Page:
Waste Management and Control

  • Created by: MRH__98
  • Created on: 21-06-16 12:19

Waste can be burnt, buried or recycled.

  • Landfill means getting rid of rubbish by burying it on special sites. Most rubbish in the UK is disposed of this way. The advantage of this method is that it's easy and cheap (although businesses do have to pay special taxes on landfill waste). The disadvantages are that landfill sites produce large amounts of methane, a greenhouse gas which causes global warming, and that the UK is rapidly running out of space to bury rubbish.
  • Incineration is when waste is burnt. Many people think it's more environmentally friendly than landfill, because the gases released during burning can now be cleaned before they're released into the atmosphere (although some people are worried that the clean gas might still have negative effects on people's health). Other disadvantages are that incinerators are ugly (so people campaign against them being built) and there are still very few incinerators in the UK.
  • Recycling is the most environmentally friendly way for businesses to get rid of waste. Not everything can be recycled, but a lot of stuff can - paperglassmetals and plastic, for example. Businesses can also recycle resources used in the production process by cleaning them and then either using them again or releasing them back into the environment. Water is often recycled this way.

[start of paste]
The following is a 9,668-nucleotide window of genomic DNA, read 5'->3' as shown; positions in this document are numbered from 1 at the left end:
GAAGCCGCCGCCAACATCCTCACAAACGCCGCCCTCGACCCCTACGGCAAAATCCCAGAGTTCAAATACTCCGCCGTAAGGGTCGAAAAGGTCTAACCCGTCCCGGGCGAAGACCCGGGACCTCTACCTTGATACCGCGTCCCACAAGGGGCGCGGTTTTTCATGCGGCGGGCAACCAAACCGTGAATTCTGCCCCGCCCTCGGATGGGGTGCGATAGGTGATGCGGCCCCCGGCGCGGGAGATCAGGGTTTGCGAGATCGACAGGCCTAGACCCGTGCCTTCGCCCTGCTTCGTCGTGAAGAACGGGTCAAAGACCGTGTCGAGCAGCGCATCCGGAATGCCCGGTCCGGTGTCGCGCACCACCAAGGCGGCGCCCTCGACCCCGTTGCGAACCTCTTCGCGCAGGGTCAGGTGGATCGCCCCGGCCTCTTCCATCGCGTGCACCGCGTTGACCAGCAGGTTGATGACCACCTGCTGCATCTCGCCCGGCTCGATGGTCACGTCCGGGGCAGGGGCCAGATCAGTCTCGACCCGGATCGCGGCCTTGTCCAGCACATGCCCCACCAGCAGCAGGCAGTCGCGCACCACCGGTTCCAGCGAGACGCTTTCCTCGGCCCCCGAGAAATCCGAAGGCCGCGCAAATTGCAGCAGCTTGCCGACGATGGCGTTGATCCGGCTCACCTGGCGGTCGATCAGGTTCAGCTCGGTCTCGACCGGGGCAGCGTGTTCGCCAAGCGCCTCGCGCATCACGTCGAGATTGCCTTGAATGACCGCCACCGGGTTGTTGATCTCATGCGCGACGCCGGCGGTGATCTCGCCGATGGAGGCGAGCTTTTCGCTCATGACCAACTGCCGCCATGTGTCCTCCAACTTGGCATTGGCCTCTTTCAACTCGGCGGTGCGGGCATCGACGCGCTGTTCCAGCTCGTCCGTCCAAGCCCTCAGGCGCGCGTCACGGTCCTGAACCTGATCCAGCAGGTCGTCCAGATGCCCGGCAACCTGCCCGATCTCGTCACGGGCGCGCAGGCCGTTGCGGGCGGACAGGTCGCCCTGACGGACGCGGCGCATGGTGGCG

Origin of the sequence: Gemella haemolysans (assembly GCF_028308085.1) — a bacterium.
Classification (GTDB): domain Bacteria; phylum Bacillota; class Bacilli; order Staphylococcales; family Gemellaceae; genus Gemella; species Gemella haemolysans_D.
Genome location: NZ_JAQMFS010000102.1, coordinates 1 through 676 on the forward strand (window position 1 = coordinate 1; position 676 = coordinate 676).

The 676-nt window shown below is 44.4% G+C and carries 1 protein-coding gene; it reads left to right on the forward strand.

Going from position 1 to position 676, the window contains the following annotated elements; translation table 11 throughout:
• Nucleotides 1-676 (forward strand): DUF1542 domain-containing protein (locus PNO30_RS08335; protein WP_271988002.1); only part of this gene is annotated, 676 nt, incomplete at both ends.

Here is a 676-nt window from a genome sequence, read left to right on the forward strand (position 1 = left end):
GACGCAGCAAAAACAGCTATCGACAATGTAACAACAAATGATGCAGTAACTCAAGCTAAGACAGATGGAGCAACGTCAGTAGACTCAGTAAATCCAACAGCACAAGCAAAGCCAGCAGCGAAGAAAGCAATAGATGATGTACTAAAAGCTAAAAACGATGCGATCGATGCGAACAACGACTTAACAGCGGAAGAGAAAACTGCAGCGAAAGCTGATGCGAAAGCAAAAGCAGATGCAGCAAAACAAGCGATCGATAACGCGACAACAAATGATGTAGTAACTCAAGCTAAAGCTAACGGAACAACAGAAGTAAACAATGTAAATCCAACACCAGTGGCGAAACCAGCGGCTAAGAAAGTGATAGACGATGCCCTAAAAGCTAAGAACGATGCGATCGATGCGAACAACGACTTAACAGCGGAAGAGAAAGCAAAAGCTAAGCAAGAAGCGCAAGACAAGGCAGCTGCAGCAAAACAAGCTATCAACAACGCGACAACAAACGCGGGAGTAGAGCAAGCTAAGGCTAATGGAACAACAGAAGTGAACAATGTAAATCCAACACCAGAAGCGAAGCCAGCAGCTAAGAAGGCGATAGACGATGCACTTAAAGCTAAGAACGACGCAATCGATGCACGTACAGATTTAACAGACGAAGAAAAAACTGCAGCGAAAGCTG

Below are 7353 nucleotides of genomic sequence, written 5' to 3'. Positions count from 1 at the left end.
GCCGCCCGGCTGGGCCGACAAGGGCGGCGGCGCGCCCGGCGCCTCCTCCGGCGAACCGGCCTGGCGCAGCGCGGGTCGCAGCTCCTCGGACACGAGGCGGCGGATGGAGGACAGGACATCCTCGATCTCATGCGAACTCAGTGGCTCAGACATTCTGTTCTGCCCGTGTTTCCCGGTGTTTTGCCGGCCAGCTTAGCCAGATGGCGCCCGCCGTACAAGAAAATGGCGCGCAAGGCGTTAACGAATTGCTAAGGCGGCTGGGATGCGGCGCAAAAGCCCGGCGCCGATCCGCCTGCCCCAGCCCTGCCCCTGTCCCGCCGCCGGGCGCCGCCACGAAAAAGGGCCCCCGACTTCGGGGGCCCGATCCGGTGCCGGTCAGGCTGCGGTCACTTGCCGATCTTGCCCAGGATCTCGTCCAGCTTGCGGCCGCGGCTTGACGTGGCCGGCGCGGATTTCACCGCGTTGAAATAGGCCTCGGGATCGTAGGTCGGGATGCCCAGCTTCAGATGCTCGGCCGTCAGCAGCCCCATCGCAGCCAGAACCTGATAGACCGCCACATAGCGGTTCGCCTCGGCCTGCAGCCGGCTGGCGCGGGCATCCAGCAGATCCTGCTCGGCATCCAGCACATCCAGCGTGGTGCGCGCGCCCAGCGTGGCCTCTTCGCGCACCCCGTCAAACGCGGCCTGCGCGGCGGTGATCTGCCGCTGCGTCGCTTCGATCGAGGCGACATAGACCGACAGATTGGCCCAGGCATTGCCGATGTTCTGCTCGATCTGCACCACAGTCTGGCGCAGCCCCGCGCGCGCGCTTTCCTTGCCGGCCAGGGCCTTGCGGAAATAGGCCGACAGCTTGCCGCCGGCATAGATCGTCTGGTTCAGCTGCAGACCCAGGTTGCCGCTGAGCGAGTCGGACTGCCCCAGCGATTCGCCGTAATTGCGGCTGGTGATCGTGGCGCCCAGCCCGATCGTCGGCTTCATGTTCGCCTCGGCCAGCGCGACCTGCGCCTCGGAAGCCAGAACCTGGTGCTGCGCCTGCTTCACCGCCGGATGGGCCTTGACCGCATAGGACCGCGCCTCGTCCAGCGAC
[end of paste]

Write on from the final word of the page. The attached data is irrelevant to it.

• Businesses can also try to reduce the amount of waste. Lean production techniques aim to reduce waste to an absolute bare minimum - mainly in order to reduce opportunity costs and increase productive efficiency. The benefits to society and the environment are a happy knock-on effect.
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Good waste management can increase efficiency and

Effective resource management will involve good waste management. It's in the interests of a business to minimise waste, since more waste means more costs per unit. These costs can take a number of forms:

  • Financial costs. The most obvious cost involved in throwing away resources is the money that's been spent on purchasing them. Ensuring that the production process makes the most of every raw material used means that costs are minimised.
  • Opportunity costs: The money that has paid for the wasted materials could have been used elsewhere in the business.
  • Social costs: Waste has to be handled and managed and this imposes costs on society. For example, waste that's disposed of in landfill sites may be an eyesore to the local community.
  • Environmental costs: These include air pollution from incinerating waste, water pollution from discharging it into rivers and groundwater pollution from burying it.
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